For Indigenous Australian journalist and writer Stan Grant, the Queen’s death last September brought mixed feelings. In his new book The Queen is Dead, he calls for a reckoning with the legacy of colonialism that the Queen stood for. This is an edited extract.
The White Queen is dead.
It is time to bury her. Not just her body, but the very idea of her. Most importantly the very idea of her.
This is not about the Queen. Not the Queen we knew. Her face as familiar as the faces of our own mothers. It is not about the flesh-and-blood human being. The wife. The mother. The grandmother. It is not about the beautiful princess she once was, nor the dignified, gracious equally beautiful elderly woman she became. It is not about the bright yellow dresses or the decorative hats on race day. It is not about the kindly twinkle in her eye and the reassuring voice every Christmas, in her message from the palace.
Like so many others, I will miss that Queen.
I met that Queen once. Very briefly. She extended her hand, I shook it. Her smile was fixed yet seemingly genuine, and she offered a few words before I moved on. I was as charmed by that Queen as any other who had the pleasure of being introduced to her.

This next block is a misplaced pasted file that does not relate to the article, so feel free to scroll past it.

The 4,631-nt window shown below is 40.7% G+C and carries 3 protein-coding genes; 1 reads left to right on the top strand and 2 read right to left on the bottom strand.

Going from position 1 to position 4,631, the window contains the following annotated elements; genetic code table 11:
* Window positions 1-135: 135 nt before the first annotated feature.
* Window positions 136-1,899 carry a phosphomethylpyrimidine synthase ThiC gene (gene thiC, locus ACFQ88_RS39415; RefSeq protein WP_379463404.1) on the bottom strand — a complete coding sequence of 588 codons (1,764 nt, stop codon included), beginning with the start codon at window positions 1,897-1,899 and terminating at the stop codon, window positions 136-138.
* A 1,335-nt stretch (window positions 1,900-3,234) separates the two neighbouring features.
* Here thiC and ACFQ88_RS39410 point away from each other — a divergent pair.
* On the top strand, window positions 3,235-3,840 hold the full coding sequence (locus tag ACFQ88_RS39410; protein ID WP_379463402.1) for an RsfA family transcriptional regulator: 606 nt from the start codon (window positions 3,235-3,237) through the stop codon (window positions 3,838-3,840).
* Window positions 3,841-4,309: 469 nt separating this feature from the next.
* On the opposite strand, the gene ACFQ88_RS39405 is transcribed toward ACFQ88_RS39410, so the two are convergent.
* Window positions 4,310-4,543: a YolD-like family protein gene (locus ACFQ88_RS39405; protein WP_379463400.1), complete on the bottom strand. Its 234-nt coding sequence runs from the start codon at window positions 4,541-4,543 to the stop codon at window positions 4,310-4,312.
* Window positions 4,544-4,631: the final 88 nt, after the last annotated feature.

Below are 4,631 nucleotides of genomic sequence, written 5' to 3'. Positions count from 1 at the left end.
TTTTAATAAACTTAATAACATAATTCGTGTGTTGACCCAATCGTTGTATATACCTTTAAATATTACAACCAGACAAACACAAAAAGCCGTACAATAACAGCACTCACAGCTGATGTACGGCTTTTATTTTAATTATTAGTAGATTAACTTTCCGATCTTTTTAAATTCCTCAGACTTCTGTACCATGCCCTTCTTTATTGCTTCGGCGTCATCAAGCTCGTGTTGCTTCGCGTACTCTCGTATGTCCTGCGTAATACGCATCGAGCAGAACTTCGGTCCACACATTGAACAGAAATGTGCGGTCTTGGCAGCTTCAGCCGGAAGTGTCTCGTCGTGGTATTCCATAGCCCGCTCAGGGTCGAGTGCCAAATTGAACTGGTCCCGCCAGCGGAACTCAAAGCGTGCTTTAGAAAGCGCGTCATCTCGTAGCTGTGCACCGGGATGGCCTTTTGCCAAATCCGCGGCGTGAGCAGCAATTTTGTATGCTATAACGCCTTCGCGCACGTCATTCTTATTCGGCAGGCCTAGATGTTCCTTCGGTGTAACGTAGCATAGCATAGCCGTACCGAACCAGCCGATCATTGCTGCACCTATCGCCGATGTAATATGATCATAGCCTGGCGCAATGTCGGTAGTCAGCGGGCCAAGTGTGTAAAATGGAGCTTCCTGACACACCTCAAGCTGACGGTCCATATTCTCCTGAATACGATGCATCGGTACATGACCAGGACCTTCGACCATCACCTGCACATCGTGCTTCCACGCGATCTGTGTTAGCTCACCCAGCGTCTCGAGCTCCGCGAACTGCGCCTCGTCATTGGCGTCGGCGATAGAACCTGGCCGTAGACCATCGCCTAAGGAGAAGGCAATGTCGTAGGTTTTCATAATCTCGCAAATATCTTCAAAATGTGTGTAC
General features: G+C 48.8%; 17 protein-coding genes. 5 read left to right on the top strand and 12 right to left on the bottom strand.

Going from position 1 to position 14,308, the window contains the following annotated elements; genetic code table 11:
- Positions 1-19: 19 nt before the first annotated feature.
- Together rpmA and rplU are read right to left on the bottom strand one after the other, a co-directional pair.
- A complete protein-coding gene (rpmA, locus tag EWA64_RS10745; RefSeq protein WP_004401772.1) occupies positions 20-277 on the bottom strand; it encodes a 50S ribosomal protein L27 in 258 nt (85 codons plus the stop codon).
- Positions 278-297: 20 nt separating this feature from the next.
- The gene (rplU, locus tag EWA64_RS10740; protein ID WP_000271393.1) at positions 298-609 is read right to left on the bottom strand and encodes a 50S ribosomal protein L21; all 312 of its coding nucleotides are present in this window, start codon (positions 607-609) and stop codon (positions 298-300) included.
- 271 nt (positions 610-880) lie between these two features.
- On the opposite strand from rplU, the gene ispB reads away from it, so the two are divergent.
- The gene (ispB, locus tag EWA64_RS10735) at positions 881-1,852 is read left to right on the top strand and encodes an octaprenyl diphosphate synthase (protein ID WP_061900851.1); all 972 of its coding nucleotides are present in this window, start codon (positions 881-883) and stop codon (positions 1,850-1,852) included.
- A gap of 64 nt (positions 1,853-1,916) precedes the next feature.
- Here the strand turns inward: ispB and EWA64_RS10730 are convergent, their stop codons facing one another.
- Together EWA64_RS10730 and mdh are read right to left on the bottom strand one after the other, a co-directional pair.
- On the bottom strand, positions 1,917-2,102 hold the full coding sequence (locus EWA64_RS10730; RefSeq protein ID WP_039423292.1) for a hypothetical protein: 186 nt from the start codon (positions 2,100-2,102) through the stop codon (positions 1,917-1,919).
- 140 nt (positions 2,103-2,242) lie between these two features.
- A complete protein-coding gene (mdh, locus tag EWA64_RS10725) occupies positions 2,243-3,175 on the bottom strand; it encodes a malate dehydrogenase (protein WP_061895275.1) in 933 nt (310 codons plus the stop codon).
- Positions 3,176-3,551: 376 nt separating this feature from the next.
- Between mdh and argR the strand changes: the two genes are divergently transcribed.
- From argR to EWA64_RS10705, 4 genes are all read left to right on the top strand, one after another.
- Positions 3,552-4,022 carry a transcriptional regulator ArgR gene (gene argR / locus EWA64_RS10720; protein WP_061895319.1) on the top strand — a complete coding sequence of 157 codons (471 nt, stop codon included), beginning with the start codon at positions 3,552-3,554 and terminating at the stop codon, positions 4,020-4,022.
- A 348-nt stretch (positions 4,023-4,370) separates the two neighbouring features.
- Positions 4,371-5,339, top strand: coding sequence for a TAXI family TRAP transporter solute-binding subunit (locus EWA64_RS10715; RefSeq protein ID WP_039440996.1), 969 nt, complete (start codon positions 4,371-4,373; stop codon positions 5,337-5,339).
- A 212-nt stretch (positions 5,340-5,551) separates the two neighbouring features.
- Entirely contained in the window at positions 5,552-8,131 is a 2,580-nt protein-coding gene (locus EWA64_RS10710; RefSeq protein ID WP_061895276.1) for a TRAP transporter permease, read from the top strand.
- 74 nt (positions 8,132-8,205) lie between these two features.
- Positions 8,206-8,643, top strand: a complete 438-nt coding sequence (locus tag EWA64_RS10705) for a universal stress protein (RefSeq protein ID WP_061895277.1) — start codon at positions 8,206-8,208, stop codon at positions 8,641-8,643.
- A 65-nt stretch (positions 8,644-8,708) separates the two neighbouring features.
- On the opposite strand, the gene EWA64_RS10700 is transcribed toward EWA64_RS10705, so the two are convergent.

That was the Queen fulfilling her duty. The Queen of service and dedication. It mattered little to her, I’m sure, who I was, but more that I was one of hers. A subject. She was my head of state. I lived under her Crown. The laws that governed my life come with her seal of approval.
That Queen stared down at us from pubs and clubs and schools and parliaments all across the country. That was the Queen of strength and stay. She was the Queen we were once afforded the opportunity of throwing over and yet did not, could not.
I have known that Queen my entire life. No Australian under the age of 70 has known another. I know so many loved that Queen. Perhaps, were I them, I might love her too. Perhaps I would like to have had the chance.
This is not about the Queen. But it is about the White Queen. I cannot shake this moment. In her death I feel the world turn. The White Queen is a metaphor. She stands in right now for hundreds of years of an idea of Whiteness. That myth, that trick of the mind, that invention of race. Not real.
But, oh, how terrifyingly real to most of us on Earth.
I will not mention by name the Queen. The Queen I met.
That’s our way. We respect the dead and their names. Names changed or never again mentioned. But she will be the White Queen, and that’s more important than her name anyway. To me it is the most important thing.
I cannot love the White Queen — the idea. I cannot mourn the White Queen.
The White Queen is dead. May she be the last White Queen.
What do I mean, the last White Queen?
There will never again be a Queen who reigns in a world where Whiteness is so assured. The empire into which she was born and over which she reigned is a thing of nostalgia. Like a cool autumn evening when the sun dips early and the branches of stark trees stripped of their leaves hang still in the breathless air, Britain itself is a thing of faded beauty. I want that Britain to lay its burden down.